Originally developed by Alcoholics Anonymous, the twelve-step method has been adapted widely by groups of people recovering from various addictions, compulsive behaviors, and mental health problems.
You’re probably familiar with, or at least you’re not surprised to hear about, the following Anonymous groups: Gamblers Anonymous, Narcotics Anonymous, and Overeaters Anonymous.
There are several lesser-known Anonymous groups:
FAA – Food Addicts Anonymous. They offer help for recovery from the despair and shame of food obsession.
OLGA – Online Gamers Anonymous. Their website says, “We share our experience, strengths and hope to help each other recover and heal from problems caused by excessive game playing, whether it be computer, video, console, or on-line.” If you are playing a game right now, you’ve got a real problem.
CA – Clutterers Anonymous. It used to be a “clutterer” was either considered a slob or just the crazy person on the block who never threw anything away. But then came the TV show Hoarders, and clutterers came out of the junk-closet.
SA – Spenders Anonymous. They have a slogan, “The best things in life are not things.” We’re coming into arguably the toughest season for these folks. If you’re struggling with over-spending at Christmas, and you do happen to fall off the wagon… I wear size Large in shirts and enjoy Civet coffee.
James could have started Tongues Anonymous. As we approach our verses, I can imagine James saying, “Hi, I’m James, and my tongue is untamed.”
As a group, Tongues Anonymous would include everyone – because James says, “no man can tame the tongue” (v8).
If I’m not mistaken, the first step in all these Anonymous groups is admitting you have a problem.
Surprisingly, James offers no further steps beyond admitting you have a problem for overcoming the untamed tongue. Instead he presents a series of comparisons that reveal how prevalent and awful the problem really is.
His was a one-step to recovery program: Admit your problem. Because, once you do, what you cannot tame, God can, and will, tame.
I’ll organize my thoughts around two points: #1 You Can Rely On God’s Dynamic Power To Tame Your Tongue, or #2 You Can Release The Destructive Power Of Your Untamed Tongue.
#1 – You Can Rely On God’s Dynamic Power To Tame Your Tongue (v1-2)
Did anyone ever ask you, “What do you want to be when you grow up?”
Verse one of our text makes it sound like the dispersed adult Messianic Jews that James was writing to would answer, “a teacher of God’s Word.”
He didn’t exactly encourage it, and we’ll see why.
Jas 3:1 My brethren, let not many of you become teachers, knowing that we shall receive a stricter judgment.
The language and the context indicate they aspired to be teachers. There was something about their situation as persecuted believers that was contributing to their aspiration.
After 9-11, many retired military re-enlisted; and a lot of civilians enlisted. That same dynamic was at work among the dispersed Jews. There was something about being persecuted and dispersed that caused them to want to teach.
Teaching God’s Word, however, is a gift. The apostle Paul tells us that God gives gifted men to the church as pastor-teachers (Ephesians 4:1-12).
He says in another place, “God has appointed in the church… teachers” (First Corinthians 12:28). He says, ” Having gifts that differ according to the grace given to us, let us use them… the one who teaches, in his teaching” (Romans 12:6-7).
Gifts are given by the Holy Spirit as He sees fit, and not as we desire or aspire to them – and that certainly includes teaching God’s Word.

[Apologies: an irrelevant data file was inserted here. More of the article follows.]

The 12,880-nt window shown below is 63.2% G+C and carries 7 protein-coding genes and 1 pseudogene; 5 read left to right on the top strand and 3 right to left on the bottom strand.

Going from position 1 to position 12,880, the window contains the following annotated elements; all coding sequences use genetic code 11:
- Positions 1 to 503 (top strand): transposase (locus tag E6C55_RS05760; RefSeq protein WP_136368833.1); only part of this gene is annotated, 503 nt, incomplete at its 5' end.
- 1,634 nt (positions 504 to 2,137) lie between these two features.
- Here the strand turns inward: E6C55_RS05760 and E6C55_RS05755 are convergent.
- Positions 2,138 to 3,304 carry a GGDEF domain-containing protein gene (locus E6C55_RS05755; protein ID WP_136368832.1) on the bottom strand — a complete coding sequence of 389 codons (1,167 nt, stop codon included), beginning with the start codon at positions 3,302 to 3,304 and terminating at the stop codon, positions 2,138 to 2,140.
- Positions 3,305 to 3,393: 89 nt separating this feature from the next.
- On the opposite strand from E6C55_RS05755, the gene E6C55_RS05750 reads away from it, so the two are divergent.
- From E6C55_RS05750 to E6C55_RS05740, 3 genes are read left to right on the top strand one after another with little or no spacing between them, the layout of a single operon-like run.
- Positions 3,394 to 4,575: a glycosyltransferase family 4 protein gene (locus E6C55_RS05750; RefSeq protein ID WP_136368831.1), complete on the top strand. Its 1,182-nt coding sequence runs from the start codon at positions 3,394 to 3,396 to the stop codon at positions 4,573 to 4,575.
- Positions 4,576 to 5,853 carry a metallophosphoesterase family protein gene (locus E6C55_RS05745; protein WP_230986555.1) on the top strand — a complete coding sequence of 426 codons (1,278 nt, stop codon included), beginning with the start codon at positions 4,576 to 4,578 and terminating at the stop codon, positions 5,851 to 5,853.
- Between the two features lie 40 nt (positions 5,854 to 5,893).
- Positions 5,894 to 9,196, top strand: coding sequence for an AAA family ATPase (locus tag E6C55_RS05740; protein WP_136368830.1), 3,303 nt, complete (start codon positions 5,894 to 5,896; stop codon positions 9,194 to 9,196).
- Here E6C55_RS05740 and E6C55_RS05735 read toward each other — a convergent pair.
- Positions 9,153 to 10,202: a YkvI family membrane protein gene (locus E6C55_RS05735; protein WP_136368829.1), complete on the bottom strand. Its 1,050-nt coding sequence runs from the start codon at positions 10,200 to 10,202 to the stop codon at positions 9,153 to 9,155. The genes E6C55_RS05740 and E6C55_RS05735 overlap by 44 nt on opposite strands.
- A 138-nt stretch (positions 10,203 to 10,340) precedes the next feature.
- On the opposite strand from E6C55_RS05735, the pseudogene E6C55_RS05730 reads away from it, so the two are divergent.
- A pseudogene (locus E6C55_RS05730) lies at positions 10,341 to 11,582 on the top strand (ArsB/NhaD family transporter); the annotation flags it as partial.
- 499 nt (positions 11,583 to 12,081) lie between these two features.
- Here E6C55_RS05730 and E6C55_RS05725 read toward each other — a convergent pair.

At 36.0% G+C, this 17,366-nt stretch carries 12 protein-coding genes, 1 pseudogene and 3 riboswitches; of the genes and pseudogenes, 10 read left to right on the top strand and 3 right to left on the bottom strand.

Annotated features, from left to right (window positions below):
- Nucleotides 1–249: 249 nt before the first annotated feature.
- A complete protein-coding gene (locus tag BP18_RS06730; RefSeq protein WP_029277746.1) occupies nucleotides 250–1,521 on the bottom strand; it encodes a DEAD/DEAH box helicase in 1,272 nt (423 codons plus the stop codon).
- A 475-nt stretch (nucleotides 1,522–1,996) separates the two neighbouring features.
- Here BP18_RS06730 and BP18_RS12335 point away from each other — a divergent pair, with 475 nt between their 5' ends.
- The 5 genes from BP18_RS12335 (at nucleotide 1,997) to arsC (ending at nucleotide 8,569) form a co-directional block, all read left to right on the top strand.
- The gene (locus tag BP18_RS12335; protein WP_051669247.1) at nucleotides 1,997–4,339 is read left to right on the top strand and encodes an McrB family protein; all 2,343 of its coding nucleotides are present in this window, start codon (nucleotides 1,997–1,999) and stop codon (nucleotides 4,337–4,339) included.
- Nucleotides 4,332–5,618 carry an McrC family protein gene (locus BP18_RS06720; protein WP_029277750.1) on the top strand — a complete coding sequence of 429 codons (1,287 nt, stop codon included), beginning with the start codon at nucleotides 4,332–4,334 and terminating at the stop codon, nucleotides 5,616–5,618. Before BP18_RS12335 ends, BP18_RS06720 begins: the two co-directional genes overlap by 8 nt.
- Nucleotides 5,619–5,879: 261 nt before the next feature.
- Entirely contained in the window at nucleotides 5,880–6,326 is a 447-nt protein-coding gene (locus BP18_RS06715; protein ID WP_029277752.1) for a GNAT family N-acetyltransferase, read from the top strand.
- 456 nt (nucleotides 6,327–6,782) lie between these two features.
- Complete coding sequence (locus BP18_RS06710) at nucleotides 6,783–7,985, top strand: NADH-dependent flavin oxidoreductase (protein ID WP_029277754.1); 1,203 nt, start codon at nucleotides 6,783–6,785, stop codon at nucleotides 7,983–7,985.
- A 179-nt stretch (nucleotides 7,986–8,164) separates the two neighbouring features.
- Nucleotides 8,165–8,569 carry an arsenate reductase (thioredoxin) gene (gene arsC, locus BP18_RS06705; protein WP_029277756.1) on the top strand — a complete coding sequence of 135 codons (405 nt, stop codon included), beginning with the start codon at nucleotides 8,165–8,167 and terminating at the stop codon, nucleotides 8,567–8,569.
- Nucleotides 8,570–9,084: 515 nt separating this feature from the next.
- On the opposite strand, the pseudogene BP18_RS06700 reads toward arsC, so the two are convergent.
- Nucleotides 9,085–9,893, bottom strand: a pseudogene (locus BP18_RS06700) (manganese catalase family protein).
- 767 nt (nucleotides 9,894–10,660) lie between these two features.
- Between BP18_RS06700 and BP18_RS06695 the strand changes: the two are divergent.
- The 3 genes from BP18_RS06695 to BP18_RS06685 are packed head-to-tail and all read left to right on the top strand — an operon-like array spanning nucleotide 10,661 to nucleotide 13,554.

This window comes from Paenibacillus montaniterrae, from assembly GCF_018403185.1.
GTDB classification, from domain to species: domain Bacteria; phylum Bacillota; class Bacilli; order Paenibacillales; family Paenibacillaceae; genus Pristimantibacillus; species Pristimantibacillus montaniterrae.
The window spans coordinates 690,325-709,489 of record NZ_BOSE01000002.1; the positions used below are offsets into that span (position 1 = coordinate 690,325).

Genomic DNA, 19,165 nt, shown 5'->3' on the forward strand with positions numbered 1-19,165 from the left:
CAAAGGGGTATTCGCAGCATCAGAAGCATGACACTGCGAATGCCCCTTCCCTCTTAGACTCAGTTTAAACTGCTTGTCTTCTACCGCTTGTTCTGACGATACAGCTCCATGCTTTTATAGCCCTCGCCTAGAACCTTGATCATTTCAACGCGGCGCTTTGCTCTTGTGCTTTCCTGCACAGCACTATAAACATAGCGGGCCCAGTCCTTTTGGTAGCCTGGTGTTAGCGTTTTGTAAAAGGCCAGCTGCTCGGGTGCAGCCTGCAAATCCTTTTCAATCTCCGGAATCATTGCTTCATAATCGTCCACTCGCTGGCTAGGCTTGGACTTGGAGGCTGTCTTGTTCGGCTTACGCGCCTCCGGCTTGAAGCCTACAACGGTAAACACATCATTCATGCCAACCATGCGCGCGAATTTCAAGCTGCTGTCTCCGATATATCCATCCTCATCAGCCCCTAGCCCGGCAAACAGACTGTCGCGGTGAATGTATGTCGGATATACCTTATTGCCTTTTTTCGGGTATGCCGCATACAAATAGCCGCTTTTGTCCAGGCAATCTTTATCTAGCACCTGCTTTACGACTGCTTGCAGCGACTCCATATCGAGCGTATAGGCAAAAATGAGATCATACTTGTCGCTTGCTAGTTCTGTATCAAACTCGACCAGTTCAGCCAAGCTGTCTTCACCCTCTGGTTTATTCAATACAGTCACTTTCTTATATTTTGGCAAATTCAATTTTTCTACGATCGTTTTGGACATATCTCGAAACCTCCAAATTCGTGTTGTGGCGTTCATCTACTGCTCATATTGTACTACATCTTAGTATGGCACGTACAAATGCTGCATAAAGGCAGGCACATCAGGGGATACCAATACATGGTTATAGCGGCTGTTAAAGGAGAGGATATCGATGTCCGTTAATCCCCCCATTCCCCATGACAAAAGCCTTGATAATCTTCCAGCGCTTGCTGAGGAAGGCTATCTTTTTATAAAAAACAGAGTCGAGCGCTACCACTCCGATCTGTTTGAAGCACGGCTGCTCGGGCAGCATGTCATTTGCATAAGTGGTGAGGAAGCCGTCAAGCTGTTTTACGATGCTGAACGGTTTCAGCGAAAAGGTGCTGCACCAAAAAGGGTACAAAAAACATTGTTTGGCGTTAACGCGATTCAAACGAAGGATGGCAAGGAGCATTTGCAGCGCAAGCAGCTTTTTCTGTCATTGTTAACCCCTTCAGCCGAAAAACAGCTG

Just in case there were, among them, those with the gift of teaching, James reminds them that teachers, like himself, “shall receive a stricter judgment.”
He was talking mostly about the future judgement at the Reward Seat of Jesus. But we see that teachers of God’s Word receive a stricter judgment even now, by the church and by society.
A man can cheat on his wife, or be arrested for a DUI, and not have it affect his career at all. Unless he is in the ministry; then he becomes disqualified, and people argue about whether he can ever teach again.
(Ministry is certainly not the only walk of life where conduct is severely judged. But teaching the Bible holds you to a higher standard).
We can’t argue with God about His “stricter judgment” of teachers. Others are following their lead, believing that God is using them to expound spiritual truth.
It should be daunting. Everyone who teaches God’s Word ought to feel a little like Jeremiah. At his calling, Jeremiah said, “Ah, Lord GOD! Behold, I cannot speak… (1:6).
Later, Jeremiah wanted to quit. But he found that he couldn’t!
Jer 20:9 Then I said, “I will not make mention of Him, Nor speak anymore in His name.” But His word was in my heart like a burning fire Shut up in my bones; I was weary of holding it back, And I could not.
Bible teachers must simultaneously have a reverent reluctance and a consuming passion to communicate.
James wasn’t elevating teachers. He was describing their calling, their gifting, to those who aspired to the work without God’s anointing.
Just because you aren’t called to teach, it doesn’t mean you’re off the hook. The words of every believer are heavily weighted.
Jas 3:2 For we all stumble in many things. If anyone does not stumble in word, he is a perfect man, able also to bridle the whole body.
It’s a fact that we are in a spiritual conflict. After we are born again, we find within us the flesh – a propensity to sin by satisfying our natural appetites in excessive, even evil, ways.
I mentioned the Anonymous 12-step groups. They all exist because our flesh is yielded to, and we sin.
On top of the war within us, we have spiritual foes – a host of malevolent beings, under the direction of Satan, who seek constantly to defeat us. They are highly organized, and super-powerful.
We therefore “stumble in many things.” We like to describe our relationship with Jesus as a walk. We are walking with Him through our lives, on a journey towards home.
We’re walking, when suddenly, Bam – we stumble on something.